Opening for two weekends in January, the first in 2017 and only the second production at the beautiful new .ZACK theater in St. Louis (right down the street from The Fabulous Fox), Closer runs audiences through a gamut of emotions. There is humor, sadness, anxiety, and most importantly truth – and the consequences that arise from embracing it.
The show stars four actors, each playing a character in two very confused relationships. Dan (BROCK RUSSELL) is a writer, who meets Alice (LARISSA WHITE) after watching her walk in front of a moving vehicle. While accompanying her in the hospital, they cross paths with Larry (ANDREW MICHAEL NEIMAN) – a dermatologist who stops to check on Alice’s leg injury. Fast forward to months later, we’re taken to a photography studio where Dan has hired Anna (GABRIELLE GREER) to capture his head-shot for his new novel – based on himself and Alice. It doesn’t take long to learn that Dan has become instantly smitten with the recently divorced Anna, and isn’t serious about his relationship with the younger Alice. With some deception from Dan, and the twists and turns of fate, Larry and Anna meet and enter into a relationship of their own. What follows is a mezmorizing series of events that unfold over the next several years, as the two couples intermingle and dance a beautiful dance of self destruction.
First things first, this play is not for everyone. If you are easily offended by harsh language and very descriptive sexual content, this isn’t for you. Written by Patrick Marber, Closer debuted in 1997 in London, hitting Broadway in 1999. It was adapted into a 2004 film starring Jude Law, Natalie Portman, Julia Roberts and Clive Owen. If you have seen the film, you have a good idea of what you are getting into. The film is rated a hard R, and the show is even more intense. I stress this simply because some of the patrons of the show I saw were unaware of the source material and content, and were quite taken aback. Just make sure you know what you are getting into.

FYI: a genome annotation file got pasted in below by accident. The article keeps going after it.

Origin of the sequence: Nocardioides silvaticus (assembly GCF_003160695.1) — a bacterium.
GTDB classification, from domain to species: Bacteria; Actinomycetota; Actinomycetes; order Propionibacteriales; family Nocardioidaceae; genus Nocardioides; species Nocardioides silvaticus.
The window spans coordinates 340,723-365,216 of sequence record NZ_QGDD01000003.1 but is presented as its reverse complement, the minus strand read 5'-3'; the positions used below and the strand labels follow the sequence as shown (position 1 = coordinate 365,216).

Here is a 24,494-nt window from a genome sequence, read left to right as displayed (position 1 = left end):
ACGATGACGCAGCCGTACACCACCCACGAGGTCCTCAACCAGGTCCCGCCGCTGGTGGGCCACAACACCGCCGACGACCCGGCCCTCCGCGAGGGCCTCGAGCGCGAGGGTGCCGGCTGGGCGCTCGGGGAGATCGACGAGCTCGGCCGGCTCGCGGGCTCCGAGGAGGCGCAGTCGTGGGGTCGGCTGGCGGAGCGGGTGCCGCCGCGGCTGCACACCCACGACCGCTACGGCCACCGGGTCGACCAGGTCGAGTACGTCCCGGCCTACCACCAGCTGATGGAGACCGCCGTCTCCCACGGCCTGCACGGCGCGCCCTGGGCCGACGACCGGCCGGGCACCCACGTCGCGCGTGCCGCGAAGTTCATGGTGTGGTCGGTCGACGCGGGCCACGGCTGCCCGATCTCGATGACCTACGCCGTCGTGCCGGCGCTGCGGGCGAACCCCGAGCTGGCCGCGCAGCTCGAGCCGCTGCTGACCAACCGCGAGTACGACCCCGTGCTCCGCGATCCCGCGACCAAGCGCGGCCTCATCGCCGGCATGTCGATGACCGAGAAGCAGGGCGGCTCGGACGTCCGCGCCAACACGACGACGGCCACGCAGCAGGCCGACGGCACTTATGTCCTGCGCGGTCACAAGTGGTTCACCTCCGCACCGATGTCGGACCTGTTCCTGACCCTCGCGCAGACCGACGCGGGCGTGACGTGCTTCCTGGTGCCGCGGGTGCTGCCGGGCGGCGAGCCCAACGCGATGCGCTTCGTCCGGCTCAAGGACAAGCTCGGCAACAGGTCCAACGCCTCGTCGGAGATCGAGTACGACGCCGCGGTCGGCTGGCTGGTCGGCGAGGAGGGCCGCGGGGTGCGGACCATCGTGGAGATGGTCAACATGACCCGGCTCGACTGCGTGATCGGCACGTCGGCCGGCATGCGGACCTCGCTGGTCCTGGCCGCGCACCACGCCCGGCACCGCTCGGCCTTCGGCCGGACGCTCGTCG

The stage is fairly contained, and the theatre is quite intimate. So watching the show you really feel like you are part of the story, eyes glued on them like passerby to a car accident. The audience is a collective fly on the wall, intently observing the raw and visceral emotions exploding inside – and between – these two couples. The characters intermingle and weave an intricate web as their relationships collide, all the while struggling with the flood of feelings that aid in their destructive endeavor. As we stare intently, we know this can’t end well; yet we can’t help but to keep our gaze fixed upon the beautiful destruction underway.
The acting is top notch from the four leads. Saying that Closer is an intense show almost feels like an understatement. These characters are riding an emotional roller-coaster, one that they so desperately want to be over – but can’t stop getting in line for. Their portrayals are so real; the emotions so palpable. You feel bad for not interjecting to help them, before you suddenly realize you are watching a play. The chemistry between them all is a beautiful thing, and so important as the couples mix and match throughout the story. All four of them have to be exceptionally strong at times, yet vulnerable right around the corner. Larissa White’s character Alice is especially susceptible to these ups and downs, as her youth and personal issues struggle to keep up with this intricate game the four are playing. The actress is brilliant at changing her emotions at the drop of a hat, always believable and clear with her intentions. Alice often must put on an act, and it’s a multi-layered performance with all the character struggles with.